Law & the Gospel of Life

Article excerpt

Renata, thank you! Father McShane and brother priests; faculty and students of this distinguished university and School of Law; members of the Institute on Religion, Law, and Lawyer's Work; friends one and all:

I sure appreciate the invitation and welcome. Any opportunity to visit Fordham is an occasion I relish; to do so and address this impressive group on such a noble topic as Law and the Gospel of Life is an honor indeed.

Know, please, that I do so hardly as a scholar, professor, or jurist, but as a pastor. Thus will my remarks be somewhat succinct and simple. Thanks for your patience.

The title assigned me - Law and the Gospel of Life - obviously has in mind the masterful encyclical of Blessed John Paul II, Evangelium Vitae, the Gospel of Life, written seventeen years ago.

Blessed John Paul II directs his teaching, not just to Catholics; not just to Christians or people of faith; but "to all people of good will." This is rather important. True enough, his teaching is expressed in terms of religious belief and teaching, but his fundamental thesis - that human life is sacred, and thus merits dignity, respect, and protection by law - is rooted in natural law, a source of ingrained principles accessible to all, not just religious folks.

Natural Law is a concept of objective truth, known by anyone with the power of reason - a truth not relativized by the special interest of religious preference, class, gender or individual bias. "We hold these truths to be self-evident." It is a question of endowments that are intrinsic to us by the very fact of being human. And thus the rights appropriate to us are "inalienable." They cannot be taken away by any state or power or law or choice of individuals.

And what specifically cannot be taken away? Our life, our liberty. No human institution or individual has given us these rights. They have been given to us by God. This is what Frederick Douglass knew. This is what Gandhi knew. This is what Martin Luther King knew.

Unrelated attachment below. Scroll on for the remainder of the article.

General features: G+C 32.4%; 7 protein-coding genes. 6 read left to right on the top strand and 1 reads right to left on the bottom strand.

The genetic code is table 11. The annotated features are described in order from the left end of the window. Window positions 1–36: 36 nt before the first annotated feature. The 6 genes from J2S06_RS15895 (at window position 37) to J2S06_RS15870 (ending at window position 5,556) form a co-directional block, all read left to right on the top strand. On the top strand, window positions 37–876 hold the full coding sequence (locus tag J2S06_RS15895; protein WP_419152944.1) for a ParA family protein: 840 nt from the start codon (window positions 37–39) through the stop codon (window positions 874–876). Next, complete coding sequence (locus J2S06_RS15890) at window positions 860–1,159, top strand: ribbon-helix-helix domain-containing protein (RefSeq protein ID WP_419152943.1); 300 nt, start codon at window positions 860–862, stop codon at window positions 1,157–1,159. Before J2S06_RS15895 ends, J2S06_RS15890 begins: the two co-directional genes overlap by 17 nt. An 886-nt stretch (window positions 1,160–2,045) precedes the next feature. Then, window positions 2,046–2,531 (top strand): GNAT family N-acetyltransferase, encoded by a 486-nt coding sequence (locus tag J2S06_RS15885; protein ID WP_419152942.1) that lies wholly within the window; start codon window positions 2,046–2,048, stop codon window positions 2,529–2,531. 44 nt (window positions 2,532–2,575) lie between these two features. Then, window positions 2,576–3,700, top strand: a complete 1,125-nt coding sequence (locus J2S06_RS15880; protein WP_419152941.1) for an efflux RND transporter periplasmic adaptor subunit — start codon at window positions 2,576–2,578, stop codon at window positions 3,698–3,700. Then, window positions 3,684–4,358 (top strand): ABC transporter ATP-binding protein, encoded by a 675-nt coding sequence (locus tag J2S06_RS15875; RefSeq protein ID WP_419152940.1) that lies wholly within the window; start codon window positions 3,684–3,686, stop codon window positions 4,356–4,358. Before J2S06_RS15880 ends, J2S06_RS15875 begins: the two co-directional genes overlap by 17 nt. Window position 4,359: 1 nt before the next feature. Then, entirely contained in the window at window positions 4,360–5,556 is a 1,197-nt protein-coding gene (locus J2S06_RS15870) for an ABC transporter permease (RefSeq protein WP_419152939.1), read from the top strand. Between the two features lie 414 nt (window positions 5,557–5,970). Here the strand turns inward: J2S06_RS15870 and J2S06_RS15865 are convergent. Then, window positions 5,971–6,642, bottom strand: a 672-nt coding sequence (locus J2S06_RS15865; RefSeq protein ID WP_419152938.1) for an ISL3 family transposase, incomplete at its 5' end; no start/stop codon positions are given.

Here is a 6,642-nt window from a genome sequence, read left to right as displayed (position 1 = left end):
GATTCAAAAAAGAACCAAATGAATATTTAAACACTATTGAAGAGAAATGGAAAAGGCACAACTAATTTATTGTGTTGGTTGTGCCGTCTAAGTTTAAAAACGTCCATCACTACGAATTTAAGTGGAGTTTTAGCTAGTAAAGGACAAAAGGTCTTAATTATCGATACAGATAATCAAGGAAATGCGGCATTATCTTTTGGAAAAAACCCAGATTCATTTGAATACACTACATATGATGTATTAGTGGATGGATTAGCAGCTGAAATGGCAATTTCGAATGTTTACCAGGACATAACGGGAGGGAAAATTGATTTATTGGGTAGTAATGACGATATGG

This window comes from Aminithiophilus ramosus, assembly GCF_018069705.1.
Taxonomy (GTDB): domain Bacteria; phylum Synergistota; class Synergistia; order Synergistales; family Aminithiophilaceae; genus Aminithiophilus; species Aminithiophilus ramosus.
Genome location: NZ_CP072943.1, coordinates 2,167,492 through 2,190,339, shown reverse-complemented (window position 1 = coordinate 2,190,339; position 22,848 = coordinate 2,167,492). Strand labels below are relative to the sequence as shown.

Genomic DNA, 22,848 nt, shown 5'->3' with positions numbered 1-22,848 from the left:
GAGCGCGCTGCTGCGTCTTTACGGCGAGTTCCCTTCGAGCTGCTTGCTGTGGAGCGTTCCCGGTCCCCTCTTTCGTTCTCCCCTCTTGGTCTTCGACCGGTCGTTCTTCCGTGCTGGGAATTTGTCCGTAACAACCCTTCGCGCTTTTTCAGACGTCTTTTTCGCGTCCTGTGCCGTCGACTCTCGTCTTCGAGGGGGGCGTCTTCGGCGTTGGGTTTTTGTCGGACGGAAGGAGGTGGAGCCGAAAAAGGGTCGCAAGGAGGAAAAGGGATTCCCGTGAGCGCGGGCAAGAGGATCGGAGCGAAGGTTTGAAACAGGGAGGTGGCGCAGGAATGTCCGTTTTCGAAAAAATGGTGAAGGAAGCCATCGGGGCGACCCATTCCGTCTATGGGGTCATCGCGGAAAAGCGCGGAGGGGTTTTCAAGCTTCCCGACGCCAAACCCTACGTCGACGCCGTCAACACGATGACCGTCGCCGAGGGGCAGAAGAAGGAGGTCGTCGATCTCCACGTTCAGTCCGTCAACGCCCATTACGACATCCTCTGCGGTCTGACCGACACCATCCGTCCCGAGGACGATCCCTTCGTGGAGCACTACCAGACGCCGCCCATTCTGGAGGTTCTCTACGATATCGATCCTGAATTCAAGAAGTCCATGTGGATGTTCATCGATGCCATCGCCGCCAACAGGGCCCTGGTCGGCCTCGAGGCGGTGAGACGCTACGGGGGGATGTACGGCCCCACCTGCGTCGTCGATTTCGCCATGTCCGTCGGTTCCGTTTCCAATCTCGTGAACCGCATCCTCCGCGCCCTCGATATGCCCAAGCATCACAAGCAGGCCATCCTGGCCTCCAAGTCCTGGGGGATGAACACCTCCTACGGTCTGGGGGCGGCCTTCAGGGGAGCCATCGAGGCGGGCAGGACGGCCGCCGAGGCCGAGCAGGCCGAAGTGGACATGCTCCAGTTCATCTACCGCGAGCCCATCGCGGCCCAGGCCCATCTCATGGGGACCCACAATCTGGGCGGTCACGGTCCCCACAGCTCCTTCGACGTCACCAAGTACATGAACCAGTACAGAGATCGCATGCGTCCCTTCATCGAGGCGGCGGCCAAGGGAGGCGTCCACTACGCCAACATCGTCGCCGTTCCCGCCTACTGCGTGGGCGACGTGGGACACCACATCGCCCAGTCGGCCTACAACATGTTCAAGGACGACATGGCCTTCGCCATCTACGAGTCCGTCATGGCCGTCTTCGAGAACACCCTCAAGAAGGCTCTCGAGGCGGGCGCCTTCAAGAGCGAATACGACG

As King wrote in his famous Letter from a Birmingham Jail, "How does one determine whether a law is just or unjust? A just law is a man-made code that squares with the moral law or the law of God. An unjust law is a code that is out of harmony with the moral law." And then he refers to a famous philosopher, from whom he learned that "an unjust law is a human law that is not rooted in eternal law and natural law. Any law that degrades human personality is unjust." The philosopher cited by Dr. King was St. Thomas Aquinas.

Since good law is classically seen as a protector of culture's most noble values from culture's basest urges, it will not surprise this audience that John Paul spends a chunk of time looking at contemporary culture. While no one could accuse this Polish Pope of being a pessimist, he does still realistically note a variety of threats to me sacredness of human life in today's culture: for instance, abortion, infanticide, eugenics, misuse of artificial reproductive technologies, contraception, euthanasia . . . and an even broader range of dangers to human life in poverty, an unjust distribution of economic resources, war, the arms trade, drugs, and human trafficking. No "single issue" politician is Karol Wojtyla! For John Paul II, "ideas have consequences." The litany of threats to me Gospel of Life just mentioned are but consequences of faulty and toxic cultural ideas, a web he calls famously the Culture of Death. This he defines as a culture that denies the basic solidarity inherent in me human person, obsessed instead with efficiency and convenience. In rather stinging language, the Pope speaks of "a war of the powerful against the weak." Listen: "A person who, because of illness, handicap, or, just by existing, threatens me wellbeing or lifestyle of . . . the more favoured tends to be looked upon as an enemy to be resisted or eliminated. In this way a kind of 'conspiracy against life' is unleashed. …